The little-known member of the human herpesvirus family called HHV-6A infects the lining of the uterus in 43% of women with unexplained infertility but cannot be found in uterine lining of fertile women, according to a new study conducted by investigators at the University of Ferrara, Italy.
The study also found that the response of the immune system to the virus may contribute to making the uterus less hospitable to a fertilized egg. The virus seems to activate immune cells called natural killer cells in the uterus, and lead those cells to produce chemicals called cytokines. Cytokines are tools the immune system uses to orchestrate an attack on a foreign invader, like a virus. However, the activated immune system cells and abnormal levels of certain cytokines may make it harder for a fertilized egg to lodge in the uterus, and grow into a baby.
Infertility affects approximately 6% of 15-44 year old women or 1.5 million women in the US, according to the CDC. Approximately 25% of female infertility cases are unexplained, leaving women with few options other than expensive fertility treatments. “This is a surprising and potentially important discovery,” said Anthony Komaroff, a professor at Harvard Medical School who has studied HHV-6. “If confirmed, the finding may lead to treatments that improve the outcome for a large subset of infertile women.” Little is known about HHV-6A, which was discovered in 1986 and is one of nine human herpesviruses. Others include Epstein Barr virus, varicella-zoster virus, cytomegalovirus, and herpes simplex types 1 and 2. Since HHV-6A is typically not detectable in the blood or saliva, its true prevalence is unknown. A closely related virus, HHV6-B, is acquired by nearly 100% of the population in early childhood and is spread through exposure to saliva.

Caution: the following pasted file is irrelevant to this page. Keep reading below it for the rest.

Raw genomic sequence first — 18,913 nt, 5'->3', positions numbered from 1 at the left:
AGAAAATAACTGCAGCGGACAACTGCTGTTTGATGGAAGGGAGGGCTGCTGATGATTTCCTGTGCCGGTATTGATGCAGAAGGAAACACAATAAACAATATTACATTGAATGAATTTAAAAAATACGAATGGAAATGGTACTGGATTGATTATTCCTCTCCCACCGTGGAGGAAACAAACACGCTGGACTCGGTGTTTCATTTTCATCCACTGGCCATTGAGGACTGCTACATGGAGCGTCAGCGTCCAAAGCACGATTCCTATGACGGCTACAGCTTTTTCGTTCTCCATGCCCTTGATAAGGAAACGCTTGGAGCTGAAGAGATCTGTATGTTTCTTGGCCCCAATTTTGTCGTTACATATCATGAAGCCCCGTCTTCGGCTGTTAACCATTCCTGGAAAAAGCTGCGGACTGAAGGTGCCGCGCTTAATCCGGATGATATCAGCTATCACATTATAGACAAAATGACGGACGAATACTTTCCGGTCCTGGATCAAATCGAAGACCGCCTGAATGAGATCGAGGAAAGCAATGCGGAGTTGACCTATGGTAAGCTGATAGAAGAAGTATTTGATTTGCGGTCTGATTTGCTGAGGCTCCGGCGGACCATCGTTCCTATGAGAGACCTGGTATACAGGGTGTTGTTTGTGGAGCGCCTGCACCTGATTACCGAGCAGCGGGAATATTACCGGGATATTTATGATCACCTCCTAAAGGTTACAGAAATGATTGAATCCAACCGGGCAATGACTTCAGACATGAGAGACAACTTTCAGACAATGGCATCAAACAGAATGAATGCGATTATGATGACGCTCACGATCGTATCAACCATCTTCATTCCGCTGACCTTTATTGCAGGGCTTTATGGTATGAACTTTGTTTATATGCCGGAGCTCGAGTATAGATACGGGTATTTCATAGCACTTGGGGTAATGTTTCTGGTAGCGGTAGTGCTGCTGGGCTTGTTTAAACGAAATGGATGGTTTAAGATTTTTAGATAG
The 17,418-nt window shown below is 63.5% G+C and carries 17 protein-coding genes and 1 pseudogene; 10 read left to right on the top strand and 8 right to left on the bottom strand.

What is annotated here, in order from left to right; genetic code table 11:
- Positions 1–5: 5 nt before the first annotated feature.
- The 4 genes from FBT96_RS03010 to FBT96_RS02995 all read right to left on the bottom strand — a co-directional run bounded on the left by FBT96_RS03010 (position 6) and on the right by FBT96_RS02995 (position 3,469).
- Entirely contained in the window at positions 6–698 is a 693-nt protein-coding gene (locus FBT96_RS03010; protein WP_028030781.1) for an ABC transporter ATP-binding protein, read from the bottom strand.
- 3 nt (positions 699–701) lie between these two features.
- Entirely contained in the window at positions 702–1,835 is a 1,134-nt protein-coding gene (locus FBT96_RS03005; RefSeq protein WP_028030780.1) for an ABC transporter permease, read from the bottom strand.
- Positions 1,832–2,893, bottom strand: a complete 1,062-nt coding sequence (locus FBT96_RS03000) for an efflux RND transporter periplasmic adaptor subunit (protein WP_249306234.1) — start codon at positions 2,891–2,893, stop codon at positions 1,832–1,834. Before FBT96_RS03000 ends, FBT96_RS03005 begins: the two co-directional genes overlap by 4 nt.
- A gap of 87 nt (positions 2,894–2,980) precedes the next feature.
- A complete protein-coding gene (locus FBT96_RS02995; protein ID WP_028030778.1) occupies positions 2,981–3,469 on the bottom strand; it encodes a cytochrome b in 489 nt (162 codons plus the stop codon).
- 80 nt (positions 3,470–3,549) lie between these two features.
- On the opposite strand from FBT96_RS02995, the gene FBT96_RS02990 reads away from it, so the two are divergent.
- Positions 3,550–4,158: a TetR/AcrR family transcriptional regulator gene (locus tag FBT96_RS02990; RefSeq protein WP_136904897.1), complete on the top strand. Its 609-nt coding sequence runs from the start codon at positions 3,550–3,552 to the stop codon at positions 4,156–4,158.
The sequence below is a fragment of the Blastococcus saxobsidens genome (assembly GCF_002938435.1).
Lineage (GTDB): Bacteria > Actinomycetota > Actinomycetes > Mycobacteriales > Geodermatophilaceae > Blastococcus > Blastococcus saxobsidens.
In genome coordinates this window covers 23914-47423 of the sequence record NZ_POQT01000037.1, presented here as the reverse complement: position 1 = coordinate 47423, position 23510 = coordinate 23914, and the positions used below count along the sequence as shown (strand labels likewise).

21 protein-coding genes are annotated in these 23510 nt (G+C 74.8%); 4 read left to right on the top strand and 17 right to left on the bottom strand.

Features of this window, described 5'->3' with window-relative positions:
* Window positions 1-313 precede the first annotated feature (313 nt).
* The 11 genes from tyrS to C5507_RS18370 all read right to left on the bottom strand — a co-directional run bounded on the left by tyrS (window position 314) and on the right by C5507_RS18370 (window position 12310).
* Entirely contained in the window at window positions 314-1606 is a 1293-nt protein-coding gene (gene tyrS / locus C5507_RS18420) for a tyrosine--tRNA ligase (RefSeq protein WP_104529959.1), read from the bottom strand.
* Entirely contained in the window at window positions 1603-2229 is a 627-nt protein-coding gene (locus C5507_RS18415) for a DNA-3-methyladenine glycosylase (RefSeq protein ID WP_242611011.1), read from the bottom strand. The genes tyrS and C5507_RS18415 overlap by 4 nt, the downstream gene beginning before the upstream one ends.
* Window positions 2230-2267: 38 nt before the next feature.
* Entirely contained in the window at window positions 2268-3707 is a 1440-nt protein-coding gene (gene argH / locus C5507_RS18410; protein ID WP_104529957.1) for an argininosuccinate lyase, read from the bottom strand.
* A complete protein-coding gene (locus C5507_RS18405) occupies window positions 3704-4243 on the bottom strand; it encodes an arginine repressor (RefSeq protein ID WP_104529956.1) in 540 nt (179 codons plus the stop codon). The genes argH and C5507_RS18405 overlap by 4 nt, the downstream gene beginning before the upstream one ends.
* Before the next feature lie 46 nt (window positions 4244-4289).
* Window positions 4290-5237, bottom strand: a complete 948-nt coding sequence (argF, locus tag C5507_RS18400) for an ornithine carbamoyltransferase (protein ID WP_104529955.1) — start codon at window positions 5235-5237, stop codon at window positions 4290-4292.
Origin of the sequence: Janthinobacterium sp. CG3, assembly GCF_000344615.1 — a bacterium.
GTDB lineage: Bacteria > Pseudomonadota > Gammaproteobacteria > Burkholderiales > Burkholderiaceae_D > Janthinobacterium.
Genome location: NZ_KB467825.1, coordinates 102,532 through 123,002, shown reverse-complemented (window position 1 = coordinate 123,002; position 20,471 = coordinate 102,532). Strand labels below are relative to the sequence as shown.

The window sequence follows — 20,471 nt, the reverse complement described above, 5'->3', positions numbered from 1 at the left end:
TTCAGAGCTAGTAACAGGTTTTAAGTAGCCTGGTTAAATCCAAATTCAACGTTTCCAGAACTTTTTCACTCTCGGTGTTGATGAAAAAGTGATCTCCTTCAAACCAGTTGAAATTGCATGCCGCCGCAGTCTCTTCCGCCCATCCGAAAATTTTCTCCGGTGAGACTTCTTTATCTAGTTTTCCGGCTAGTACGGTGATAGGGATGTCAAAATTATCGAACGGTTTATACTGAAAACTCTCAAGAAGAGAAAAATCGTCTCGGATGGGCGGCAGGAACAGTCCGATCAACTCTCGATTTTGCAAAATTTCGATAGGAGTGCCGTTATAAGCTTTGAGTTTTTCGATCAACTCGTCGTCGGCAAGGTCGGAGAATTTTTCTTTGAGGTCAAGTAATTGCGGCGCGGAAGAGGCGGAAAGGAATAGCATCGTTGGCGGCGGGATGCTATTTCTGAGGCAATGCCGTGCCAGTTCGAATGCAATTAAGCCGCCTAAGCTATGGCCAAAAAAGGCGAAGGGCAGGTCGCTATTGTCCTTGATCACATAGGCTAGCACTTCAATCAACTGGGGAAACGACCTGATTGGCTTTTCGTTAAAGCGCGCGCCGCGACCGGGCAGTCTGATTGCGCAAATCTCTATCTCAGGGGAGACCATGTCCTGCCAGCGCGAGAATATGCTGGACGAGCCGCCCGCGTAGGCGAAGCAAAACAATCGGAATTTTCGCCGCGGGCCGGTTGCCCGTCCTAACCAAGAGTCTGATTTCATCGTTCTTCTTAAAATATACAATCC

HHV-6B causes roseola and febrile seizures in infants, and can cause brain inflammation and disease of other organs in patients who have immune deficiencies or who are on immunosuppressive drugs.
Currently, there are no FDA-approved drugs for HHV-6A or HHV-6B, but infectious disease specialists commonly use valganciclovir, foscarnet, and cidofovir to treat HHV-6B reactivation in transplant patients. These drugs were developed to treat human herpesvirus-5 (HHV-5), known as cytomegalovirus.
More research is needed to confirm these findings and to determine whether antiviral treatment would help women with this uterine infection. Diagnosis of HHV-6A infection of the uterine lining can be made by a biopsy of the uterine lining, a standard procedure done by gynecologists without anesthesia using a small suction device.